Molecular mechanisms of selective autophagy during the course of ageing

Lead Research Organisation: University of Warwick
Department Name: School of Life Sciences

Abstract

Advances in modern medicine have led to a significant increase in human life expectancy. A consequence of this has been the increase of the frequency of ageing-related diseases. Recent studies have indicated that a breakdown of the proteolytic cellular machinery of autophagy in cells, is involved in the development of ageing-related diseases. Autophagy is an essential catabolic process that involves the degradation of cytoplasmic material through the lysosomal pathway. Cells use autophagy to generate materials and energy when conditions become unfavourable. They also use this process to clear damaged cellular components. We will use the fruit fly Drosophila melanogaster as a genetically modifiable model organism to investigate the mechanisms of selective autophagy during ageing in vivo. These mechanisms are very similar between fruit flies and humans, so the results will have direct relevance to human health.

Publications

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Studentship Projects

Project Reference Relationship Related To Start End Student Name
BB/M01116X/1 01/10/2015 30/09/2023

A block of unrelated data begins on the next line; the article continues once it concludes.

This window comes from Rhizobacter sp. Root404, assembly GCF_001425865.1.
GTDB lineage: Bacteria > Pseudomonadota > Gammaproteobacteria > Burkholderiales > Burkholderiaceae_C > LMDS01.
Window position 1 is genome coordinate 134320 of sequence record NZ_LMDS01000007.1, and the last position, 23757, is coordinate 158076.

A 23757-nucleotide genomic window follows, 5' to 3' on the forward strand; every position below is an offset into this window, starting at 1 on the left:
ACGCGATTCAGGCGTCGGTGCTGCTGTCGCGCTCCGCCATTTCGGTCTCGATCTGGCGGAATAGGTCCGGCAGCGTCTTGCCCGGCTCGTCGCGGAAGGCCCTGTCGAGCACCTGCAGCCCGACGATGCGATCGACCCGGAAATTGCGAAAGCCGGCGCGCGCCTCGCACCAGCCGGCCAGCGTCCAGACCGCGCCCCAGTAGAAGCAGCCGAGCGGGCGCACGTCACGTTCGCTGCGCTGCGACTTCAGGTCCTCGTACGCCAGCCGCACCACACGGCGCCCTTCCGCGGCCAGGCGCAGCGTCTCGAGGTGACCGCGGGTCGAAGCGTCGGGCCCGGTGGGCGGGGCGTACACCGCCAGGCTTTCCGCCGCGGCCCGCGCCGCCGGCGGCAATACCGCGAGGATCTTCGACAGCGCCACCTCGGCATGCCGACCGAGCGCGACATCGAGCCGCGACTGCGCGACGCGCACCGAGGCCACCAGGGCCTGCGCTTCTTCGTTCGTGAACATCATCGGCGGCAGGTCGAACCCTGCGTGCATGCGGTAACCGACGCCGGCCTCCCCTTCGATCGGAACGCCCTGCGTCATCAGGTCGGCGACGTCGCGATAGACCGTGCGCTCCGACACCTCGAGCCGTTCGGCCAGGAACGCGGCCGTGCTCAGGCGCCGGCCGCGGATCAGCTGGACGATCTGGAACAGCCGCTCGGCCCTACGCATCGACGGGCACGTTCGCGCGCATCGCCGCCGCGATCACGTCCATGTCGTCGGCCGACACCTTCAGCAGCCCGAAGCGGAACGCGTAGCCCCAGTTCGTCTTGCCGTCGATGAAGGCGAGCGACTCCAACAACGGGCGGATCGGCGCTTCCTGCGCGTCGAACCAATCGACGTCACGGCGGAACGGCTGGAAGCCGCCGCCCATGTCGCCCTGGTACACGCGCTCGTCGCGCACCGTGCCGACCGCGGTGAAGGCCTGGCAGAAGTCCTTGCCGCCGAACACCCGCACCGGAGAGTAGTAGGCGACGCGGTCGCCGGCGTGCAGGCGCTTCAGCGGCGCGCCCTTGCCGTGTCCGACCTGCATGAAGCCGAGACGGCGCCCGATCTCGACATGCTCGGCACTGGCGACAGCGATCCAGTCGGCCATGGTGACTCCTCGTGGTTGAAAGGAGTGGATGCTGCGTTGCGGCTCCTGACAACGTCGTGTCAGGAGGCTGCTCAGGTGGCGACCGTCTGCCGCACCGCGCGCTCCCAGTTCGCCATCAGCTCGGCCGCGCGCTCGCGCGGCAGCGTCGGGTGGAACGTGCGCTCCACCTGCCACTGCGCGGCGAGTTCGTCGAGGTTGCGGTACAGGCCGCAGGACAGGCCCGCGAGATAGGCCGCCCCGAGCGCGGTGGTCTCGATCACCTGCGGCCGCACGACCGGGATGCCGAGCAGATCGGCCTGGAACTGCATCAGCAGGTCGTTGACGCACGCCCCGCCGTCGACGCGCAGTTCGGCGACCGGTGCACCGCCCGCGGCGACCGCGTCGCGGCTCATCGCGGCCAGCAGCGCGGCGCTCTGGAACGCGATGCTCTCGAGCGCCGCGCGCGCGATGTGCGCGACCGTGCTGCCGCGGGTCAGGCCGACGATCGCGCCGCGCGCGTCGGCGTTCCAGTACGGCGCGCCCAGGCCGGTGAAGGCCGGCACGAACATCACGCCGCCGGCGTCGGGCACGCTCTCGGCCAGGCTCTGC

1897959 Studentship BB/M01116X/1 02/10/2017 30/09/2021 Ashrafur Rahman
 
Description Autphagy is a process of cellular self degradation where materials in the cell can be recycled and reused. We now know that this recycling method can happen in a very selective manner which has physiological consequences. My work has used quantitative proteomics and a novel drosophila model to identify a panel of proteins that may be selectively degraded through this pathway. The next step is to look at these proteins in more detail and work out the function of the proteins and consequence of their degradation.
Exploitation Route There are a large number of proteins identified which could potentially be selectively degraded. Many of these proteins are well known and have connections to existing diseases. The work done could lead to a better understanding of the mechanism of such diseases and potentially provide new targets for treatments.
Sectors Healthcare,Pharmaceuticals and Medical Biotechnology